Myosins are multimeric motor proteins involved in various cellular processes such as migration, adhesion, and proliferation. Myosin II is the most common type in animal cells, which binds and cross-links actin filaments.
Myosin II is a hexamer comprising two heavy chains with globular heads and coiled-coil tails, two regulatory light chains, and two essential light chains. The ATPase sites on the myosin heads hydrolyze ATP, and the released phosphate generates the force for contraction. It is this myosin-driven contraction of actin filaments and actin bundles that directs cell migration.
Myosin Promotes Adhesion
During cell migration, the lamellipodium at the cell front develops new focal adhesions that produce traction forces on the substratum. Studies have demonstrated that myosin is essential for the maturation of these adhesions, though the exact mechanism is not well understood. One hypothesis is that the myosin contractile force changes the conformation of cytoskeletal linker proteins, such as talin. This change exposes cryptic binding sites to actin and other linker proteins, thereby strengthening the adhesion. A second hypothesis states that adhesion proteins, such as integrins bound to actin, are clustered by the myosin-driven bundling of actin filaments. Thus, myosin-driven clustering of adhesion molecules, and changes in linker proteins, aid in the maturation of focal adhesions during cell migration.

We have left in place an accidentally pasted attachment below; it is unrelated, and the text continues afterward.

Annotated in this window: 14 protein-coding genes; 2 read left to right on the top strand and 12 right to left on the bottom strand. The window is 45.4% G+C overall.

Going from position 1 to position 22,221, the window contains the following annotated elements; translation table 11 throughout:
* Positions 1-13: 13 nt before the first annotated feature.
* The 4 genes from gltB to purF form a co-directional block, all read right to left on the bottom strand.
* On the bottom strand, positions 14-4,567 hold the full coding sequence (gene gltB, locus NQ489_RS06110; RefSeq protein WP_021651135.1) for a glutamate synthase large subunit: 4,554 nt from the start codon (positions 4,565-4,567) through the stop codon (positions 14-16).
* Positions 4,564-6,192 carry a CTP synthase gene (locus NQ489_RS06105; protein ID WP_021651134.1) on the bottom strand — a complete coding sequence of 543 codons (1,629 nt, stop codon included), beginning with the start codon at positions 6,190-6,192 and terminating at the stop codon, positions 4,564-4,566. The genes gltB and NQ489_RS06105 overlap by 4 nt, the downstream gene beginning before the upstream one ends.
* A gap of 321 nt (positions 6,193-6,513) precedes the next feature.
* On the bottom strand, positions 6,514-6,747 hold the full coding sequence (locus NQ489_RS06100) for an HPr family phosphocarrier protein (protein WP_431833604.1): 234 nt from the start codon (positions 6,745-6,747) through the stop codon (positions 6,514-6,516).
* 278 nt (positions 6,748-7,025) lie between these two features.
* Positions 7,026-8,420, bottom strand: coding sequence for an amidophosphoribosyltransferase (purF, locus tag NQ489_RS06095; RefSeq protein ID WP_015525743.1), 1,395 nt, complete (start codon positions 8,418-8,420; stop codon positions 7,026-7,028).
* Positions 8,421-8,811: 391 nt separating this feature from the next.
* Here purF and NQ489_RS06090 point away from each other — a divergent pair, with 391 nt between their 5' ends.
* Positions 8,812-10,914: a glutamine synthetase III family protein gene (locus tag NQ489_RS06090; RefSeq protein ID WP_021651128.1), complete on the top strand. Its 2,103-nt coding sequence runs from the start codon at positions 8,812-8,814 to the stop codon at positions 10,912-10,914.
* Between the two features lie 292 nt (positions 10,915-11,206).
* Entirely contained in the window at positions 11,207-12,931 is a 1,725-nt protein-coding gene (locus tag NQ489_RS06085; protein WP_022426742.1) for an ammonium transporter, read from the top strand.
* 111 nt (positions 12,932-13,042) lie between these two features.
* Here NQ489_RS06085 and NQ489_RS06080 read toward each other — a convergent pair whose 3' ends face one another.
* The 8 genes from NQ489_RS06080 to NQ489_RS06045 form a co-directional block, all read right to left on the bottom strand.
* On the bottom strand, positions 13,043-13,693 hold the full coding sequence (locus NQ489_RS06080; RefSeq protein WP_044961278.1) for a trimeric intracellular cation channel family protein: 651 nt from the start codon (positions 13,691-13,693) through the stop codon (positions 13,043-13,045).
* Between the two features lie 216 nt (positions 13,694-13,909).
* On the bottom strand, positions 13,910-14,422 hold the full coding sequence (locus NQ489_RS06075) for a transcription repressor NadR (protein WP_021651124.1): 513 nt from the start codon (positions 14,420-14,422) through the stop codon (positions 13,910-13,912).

Myosin and Organelle Positioning
Directional cell migration requires the establishment of cell polarity to determine the cell front and rear. In response to external stimuli, intracellular signaling cascades target various proteins, including myosin, to establish this polarity. Myosin is essential for repositioning the organelles, including the nucleus, Golgi apparatus, and the centrosomes, in alignment with the cell's polarity. For example, myosin anchors actin filaments around the nucleus by interacting with the linker protein nesprin embedded in the nuclear membrane. Thus, myosin helps to reposition the nucleus within the actin network as the cell changes shape during migration.
Copyright © 2024 MyJoVE Corporation. All rights reserved